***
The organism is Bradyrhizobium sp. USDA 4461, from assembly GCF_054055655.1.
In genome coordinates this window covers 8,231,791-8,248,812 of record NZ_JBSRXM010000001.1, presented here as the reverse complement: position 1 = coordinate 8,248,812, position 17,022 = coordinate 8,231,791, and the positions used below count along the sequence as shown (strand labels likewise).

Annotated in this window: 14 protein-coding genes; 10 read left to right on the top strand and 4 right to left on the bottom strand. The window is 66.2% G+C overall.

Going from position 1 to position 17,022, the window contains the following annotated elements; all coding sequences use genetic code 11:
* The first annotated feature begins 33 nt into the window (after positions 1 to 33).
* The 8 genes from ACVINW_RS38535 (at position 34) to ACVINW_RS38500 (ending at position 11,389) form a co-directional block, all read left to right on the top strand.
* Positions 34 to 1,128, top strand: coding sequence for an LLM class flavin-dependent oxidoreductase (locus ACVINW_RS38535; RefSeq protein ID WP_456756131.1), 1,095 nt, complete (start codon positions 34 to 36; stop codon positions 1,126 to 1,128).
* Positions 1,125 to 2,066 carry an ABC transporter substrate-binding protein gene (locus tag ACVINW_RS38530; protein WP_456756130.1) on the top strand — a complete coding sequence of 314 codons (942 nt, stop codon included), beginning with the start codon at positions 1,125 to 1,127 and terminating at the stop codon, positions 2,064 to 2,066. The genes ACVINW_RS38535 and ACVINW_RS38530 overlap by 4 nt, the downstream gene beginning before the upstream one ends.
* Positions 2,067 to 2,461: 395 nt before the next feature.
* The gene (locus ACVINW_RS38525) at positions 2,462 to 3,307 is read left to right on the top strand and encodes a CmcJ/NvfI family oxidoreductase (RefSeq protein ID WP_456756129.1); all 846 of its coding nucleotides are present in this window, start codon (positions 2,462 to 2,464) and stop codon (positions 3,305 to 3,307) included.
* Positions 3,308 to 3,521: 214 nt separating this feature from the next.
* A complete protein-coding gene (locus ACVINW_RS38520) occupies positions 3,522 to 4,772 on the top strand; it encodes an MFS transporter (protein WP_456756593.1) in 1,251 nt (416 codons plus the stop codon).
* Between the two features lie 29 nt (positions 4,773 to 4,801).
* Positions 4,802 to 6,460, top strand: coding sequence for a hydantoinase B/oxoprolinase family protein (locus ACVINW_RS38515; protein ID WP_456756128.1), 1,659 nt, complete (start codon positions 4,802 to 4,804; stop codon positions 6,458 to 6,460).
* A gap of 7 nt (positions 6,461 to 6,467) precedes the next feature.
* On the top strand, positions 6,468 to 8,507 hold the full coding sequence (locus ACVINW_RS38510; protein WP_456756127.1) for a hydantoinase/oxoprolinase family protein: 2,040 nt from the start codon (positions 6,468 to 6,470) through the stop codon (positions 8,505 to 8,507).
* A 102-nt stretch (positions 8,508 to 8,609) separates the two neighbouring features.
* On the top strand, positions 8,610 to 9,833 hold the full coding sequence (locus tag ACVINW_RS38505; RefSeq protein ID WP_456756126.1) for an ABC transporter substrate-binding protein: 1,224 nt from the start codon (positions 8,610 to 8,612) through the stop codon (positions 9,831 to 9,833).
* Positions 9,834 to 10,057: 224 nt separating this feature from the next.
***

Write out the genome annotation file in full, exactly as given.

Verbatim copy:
The organism is Bradyrhizobium sp. USDA 4461, from assembly GCF_054055655.1.
In genome coordinates this window covers 8,231,791-8,248,812 of record NZ_JBSRXM010000001.1, presented here as the reverse complement: position 1 = coordinate 8,248,812, position 17,022 = coordinate 8,231,791, and the positions used below count along the sequence as shown (strand labels likewise).

Annotated in this window: 14 protein-coding genes; 10 read left to right on the top strand and 4 right to left on the bottom strand. The window is 66.2% G+C overall.

Going from position 1 to position 17,022, the window contains the following annotated elements; all coding sequences use genetic code 11:
* The first annotated feature begins 33 nt into the window (after positions 1 to 33).
* The 8 genes from ACVINW_RS38535 (at position 34) to ACVINW_RS38500 (ending at position 11,389) form a co-directional block, all read left to right on the top strand.
* Positions 34 to 1,128, top strand: coding sequence for an LLM class flavin-dependent oxidoreductase (locus ACVINW_RS38535; RefSeq protein ID WP_456756131.1), 1,095 nt, complete (start codon positions 34 to 36; stop codon positions 1,126 to 1,128).
* Positions 1,125 to 2,066 carry an ABC transporter substrate-binding protein gene (locus tag ACVINW_RS38530; protein WP_456756130.1) on the top strand — a complete coding sequence of 314 codons (942 nt, stop codon included), beginning with the start codon at positions 1,125 to 1,127 and terminating at the stop codon, positions 2,064 to 2,066. The genes ACVINW_RS38535 and ACVINW_RS38530 overlap by 4 nt, the downstream gene beginning before the upstream one ends.
* Positions 2,067 to 2,461: 395 nt before the next feature.
* The gene (locus ACVINW_RS38525) at positions 2,462 to 3,307 is read left to right on the top strand and encodes a CmcJ/NvfI family oxidoreductase (RefSeq protein ID WP_456756129.1); all 846 of its coding nucleotides are present in this window, start codon (positions 2,462 to 2,464) and stop codon (positions 3,305 to 3,307) included.
* Positions 3,308 to 3,521: 214 nt separating this feature from the next.
* A complete protein-coding gene (locus ACVINW_RS38520) occupies positions 3,522 to 4,772 on the top strand; it encodes an MFS transporter (protein WP_456756593.1) in 1,251 nt (416 codons plus the stop codon).
* Between the two features lie 29 nt (positions 4,773 to 4,801).
* Positions 4,802 to 6,460, top strand: coding sequence for a hydantoinase B/oxoprolinase family protein (locus ACVINW_RS38515; protein ID WP_456756128.1), 1,659 nt, complete (start codon positions 4,802 to 4,804; stop codon positions 6,458 to 6,460).
* A gap of 7 nt (positions 6,461 to 6,467) precedes the next feature.
* On the top strand, positions 6,468 to 8,507 hold the full coding sequence (locus ACVINW_RS38510; protein WP_456756127.1) for a hydantoinase/oxoprolinase family protein: 2,040 nt from the start codon (positions 6,468 to 6,470) through the stop codon (positions 8,505 to 8,507).
* A 102-nt stretch (positions 8,508 to 8,609) separates the two neighbouring features.
* On the top strand, positions 8,610 to 9,833 hold the full coding sequence (locus tag ACVINW_RS38505; RefSeq protein ID WP_456756126.1) for an ABC transporter substrate-binding protein: 1,224 nt from the start codon (positions 8,610 to 8,612) through the stop codon (positions 9,831 to 9,833).
* Positions 9,834 to 10,057: 224 nt separating this feature from the next.